It seems like we all have the same concerns, issues and questions with how best to help those students who are not fluent readers, who read independently below grade level, and are the best pretend readers of all. After 8 years of teaching 6th grade and raising my son who fit into this category, I’ve now decided that the best way I can help these students is to share my love and enthusiasm for good literature. Read aloud occurs daily and every single day, 100% of my class begs me not to stop. We use Scholastic Scope magazine for its fabulous narrative nonfiction content and the students ask if they can read back issues (yes, they ask to read nonfiction!). If we share a whole class novel, I read it aloud as they read along in their own copy of the book, and when we break into small novel groups, I support those struggling readers either by sharing the reading with them ( 1 read a page, they read a page) or I get the book on CD and they listen and read at the same time. I’ve seen these students so excited when they can participate in the novel group/whole class discussion. For some, this is the first time they’ve been able to do this. By the time a student gets to 6th grade, the stigma of pull-out for an intervention program and/or the ineffective programs themselves really don’t help at all with improvement. So, I rely on my strength as a reader and try to just demonstrate how much joy reading brings me, enriches our classroom, etc. I try to find a series that will “hook” them and maybe keep them reading. I don’t know what more to do. On a personal note, my son was this student. He had reading interventions from K-8th grade and refused further interventions in high school. Today he is a sophomore at SIU with a 4.0 GPA. He still doesn’t like to read books; however, he reads the most technical manuals and textbooks for his major in automotive technology. I look at the stuff and truly, it’s difficult reading. But, his motivation is high and he can do it now. Maybe he’ll never sit down and read a novel (although I do still hope that will happen), but I know he can read and understand the text that is important to him. So, in the end, I believe it’s motivation that these students really need. I try my best to provide it all year long.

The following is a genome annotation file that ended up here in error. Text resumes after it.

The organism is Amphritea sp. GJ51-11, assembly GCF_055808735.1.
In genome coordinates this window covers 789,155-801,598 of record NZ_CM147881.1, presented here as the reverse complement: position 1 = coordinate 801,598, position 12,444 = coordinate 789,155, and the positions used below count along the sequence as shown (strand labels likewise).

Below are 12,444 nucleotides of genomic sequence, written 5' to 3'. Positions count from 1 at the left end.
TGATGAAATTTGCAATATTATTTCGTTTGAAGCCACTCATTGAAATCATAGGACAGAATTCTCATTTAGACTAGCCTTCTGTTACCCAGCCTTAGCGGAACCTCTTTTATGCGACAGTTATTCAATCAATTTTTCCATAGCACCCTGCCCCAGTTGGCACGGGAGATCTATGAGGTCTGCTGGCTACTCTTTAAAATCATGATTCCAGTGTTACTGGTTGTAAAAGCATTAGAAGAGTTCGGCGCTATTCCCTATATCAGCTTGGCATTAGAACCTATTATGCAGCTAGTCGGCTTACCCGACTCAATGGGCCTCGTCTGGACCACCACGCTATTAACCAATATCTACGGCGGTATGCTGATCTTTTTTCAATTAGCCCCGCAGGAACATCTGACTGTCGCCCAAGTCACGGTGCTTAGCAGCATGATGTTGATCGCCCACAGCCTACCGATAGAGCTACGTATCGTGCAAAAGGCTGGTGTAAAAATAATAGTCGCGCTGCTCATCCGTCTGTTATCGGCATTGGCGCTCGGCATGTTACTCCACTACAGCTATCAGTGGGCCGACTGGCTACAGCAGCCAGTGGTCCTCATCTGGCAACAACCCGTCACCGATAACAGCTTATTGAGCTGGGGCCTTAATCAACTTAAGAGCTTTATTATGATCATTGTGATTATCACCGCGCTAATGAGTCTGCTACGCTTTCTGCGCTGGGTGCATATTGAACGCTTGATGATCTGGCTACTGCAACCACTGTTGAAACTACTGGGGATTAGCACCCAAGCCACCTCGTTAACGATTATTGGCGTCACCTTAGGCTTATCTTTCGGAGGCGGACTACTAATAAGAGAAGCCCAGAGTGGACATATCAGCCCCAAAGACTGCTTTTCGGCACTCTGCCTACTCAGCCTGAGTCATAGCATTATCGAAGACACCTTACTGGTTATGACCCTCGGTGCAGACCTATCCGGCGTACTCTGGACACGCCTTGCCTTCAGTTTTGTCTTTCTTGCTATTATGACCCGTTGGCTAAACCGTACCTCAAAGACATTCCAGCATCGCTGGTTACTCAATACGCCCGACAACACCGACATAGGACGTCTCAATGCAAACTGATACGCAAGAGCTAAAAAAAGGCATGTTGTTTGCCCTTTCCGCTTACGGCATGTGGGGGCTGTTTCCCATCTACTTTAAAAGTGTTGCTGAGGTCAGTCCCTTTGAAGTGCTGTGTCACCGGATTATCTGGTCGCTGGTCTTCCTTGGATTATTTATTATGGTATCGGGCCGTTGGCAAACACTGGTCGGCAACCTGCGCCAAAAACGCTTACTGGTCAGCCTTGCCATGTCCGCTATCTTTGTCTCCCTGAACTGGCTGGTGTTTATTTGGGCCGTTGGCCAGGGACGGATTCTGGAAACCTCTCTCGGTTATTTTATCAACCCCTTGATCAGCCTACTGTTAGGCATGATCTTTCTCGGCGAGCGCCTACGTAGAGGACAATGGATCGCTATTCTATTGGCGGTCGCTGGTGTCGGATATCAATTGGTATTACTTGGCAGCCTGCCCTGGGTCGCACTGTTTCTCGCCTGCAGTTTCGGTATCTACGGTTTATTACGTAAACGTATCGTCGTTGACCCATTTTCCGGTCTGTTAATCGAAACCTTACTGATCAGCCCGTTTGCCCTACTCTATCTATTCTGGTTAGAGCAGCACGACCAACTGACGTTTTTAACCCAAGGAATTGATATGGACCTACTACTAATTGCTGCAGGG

8. As a reading specialist, and former Reading Recovery teacher leader, I have a very strong interest in this topic. To me, we should not have to choose between interventions that teach needed skills and interventions that promote the love of reading and engagement with books. High quality interventions allow students to read engaging books and write about their ideas for the majority of the lesson. Isolated skill work might comprise 20% of the time. If you look at What Works Clearinghouse, many of the highest rated interventions are comprehensive and based mostly on reading whole text. Many of the lowest rated are based on isolated skill instruction only.

    My students find joy during our intervention time because we are mostly reading engaging books and writing about them.

  9. With my own children, engagement has been by far the driving factor. My oldest didn’t want to read any of the books I was dying to read him from my own childhood, yet once he discovered certain non-fiction titles that appealed to him, he became an avid reader. My second child also has very specific reading tastes, very different from my oldest, and will only stick with the reading that appeals to him.

    However, in my 9/10th gr classroom, engagement has to be fairly equally balanced with strategies in the case of English Language Learners in particular. Predicting based on visual cues, annotating, and pair dicussion of text-based questions are the clutches I am married to for the moment in my dedicated ELD activities. And I have difficulty differentiating this way in mixed level classes, since fluent readers don’t really need this level of support to break down a text. I am doing all informational text for ELD and encourage my ELLs to borrow non-fiction titles to take home, with limited success on that front.